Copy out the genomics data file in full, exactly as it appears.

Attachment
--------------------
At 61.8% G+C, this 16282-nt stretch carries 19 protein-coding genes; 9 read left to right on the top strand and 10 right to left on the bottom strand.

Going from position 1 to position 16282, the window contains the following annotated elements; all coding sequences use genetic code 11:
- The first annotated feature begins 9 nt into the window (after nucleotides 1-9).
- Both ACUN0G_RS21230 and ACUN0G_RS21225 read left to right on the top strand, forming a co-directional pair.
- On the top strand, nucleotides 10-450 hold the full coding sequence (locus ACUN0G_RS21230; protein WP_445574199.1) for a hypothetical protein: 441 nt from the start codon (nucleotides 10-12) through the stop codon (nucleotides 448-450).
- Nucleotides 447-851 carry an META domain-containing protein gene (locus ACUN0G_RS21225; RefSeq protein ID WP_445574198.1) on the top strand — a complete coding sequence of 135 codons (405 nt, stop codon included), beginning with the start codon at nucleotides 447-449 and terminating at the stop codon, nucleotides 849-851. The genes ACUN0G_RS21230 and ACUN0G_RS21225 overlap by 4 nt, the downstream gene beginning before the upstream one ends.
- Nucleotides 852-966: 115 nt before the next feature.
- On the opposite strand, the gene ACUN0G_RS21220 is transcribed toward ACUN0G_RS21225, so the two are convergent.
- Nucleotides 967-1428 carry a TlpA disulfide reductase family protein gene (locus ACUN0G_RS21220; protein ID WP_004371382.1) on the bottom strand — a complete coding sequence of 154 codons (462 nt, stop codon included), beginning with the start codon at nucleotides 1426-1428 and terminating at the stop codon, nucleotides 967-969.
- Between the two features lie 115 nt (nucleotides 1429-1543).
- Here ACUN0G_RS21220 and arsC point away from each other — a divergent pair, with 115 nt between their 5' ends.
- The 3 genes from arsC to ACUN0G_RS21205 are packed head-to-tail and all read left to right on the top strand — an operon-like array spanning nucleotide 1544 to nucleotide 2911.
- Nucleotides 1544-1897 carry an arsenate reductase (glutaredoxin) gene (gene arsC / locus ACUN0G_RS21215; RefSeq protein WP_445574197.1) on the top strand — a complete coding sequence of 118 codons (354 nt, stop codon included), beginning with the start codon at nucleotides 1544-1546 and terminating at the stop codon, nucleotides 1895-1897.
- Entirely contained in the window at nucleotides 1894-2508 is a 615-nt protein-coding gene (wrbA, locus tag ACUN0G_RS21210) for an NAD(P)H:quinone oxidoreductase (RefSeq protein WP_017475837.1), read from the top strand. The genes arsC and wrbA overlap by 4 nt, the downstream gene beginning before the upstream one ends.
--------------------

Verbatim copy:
At 61.8% G+C, this 16282-nt stretch carries 19 protein-coding genes; 9 read left to right on the top strand and 10 right to left on the bottom strand.

Going from position 1 to position 16282, the window contains the following annotated elements; all coding sequences use genetic code 11:
- The first annotated feature begins 9 nt into the window (after nucleotides 1-9).
- Both ACUN0G_RS21230 and ACUN0G_RS21225 read left to right on the top strand, forming a co-directional pair.
- On the top strand, nucleotides 10-450 hold the full coding sequence (locus ACUN0G_RS21230; protein WP_445574199.1) for a hypothetical protein: 441 nt from the start codon (nucleotides 10-12) through the stop codon (nucleotides 448-450).
- Nucleotides 447-851 carry an META domain-containing protein gene (locus ACUN0G_RS21225; RefSeq protein ID WP_445574198.1) on the top strand — a complete coding sequence of 135 codons (405 nt, stop codon included), beginning with the start codon at nucleotides 447-449 and terminating at the stop codon, nucleotides 849-851. The genes ACUN0G_RS21230 and ACUN0G_RS21225 overlap by 4 nt, the downstream gene beginning before the upstream one ends.
- Nucleotides 852-966: 115 nt before the next feature.
- On the opposite strand, the gene ACUN0G_RS21220 is transcribed toward ACUN0G_RS21225, so the two are convergent.
- Nucleotides 967-1428 carry a TlpA disulfide reductase family protein gene (locus ACUN0G_RS21220; protein ID WP_004371382.1) on the bottom strand — a complete coding sequence of 154 codons (462 nt, stop codon included), beginning with the start codon at nucleotides 1426-1428 and terminating at the stop codon, nucleotides 967-969.
- Between the two features lie 115 nt (nucleotides 1429-1543).
- Here ACUN0G_RS21220 and arsC point away from each other — a divergent pair, with 115 nt between their 5' ends.
- The 3 genes from arsC to ACUN0G_RS21205 are packed head-to-tail and all read left to right on the top strand — an operon-like array spanning nucleotide 1544 to nucleotide 2911.
- Nucleotides 1544-1897 carry an arsenate reductase (glutaredoxin) gene (gene arsC / locus ACUN0G_RS21215; RefSeq protein WP_445574197.1) on the top strand — a complete coding sequence of 118 codons (354 nt, stop codon included), beginning with the start codon at nucleotides 1544-1546 and terminating at the stop codon, nucleotides 1895-1897.
- Entirely contained in the window at nucleotides 1894-2508 is a 615-nt protein-coding gene (wrbA, locus tag ACUN0G_RS21210) for an NAD(P)H:quinone oxidoreductase (RefSeq protein WP_017475837.1), read from the top strand. The genes arsC and wrbA overlap by 4 nt, the downstream gene beginning before the upstream one ends.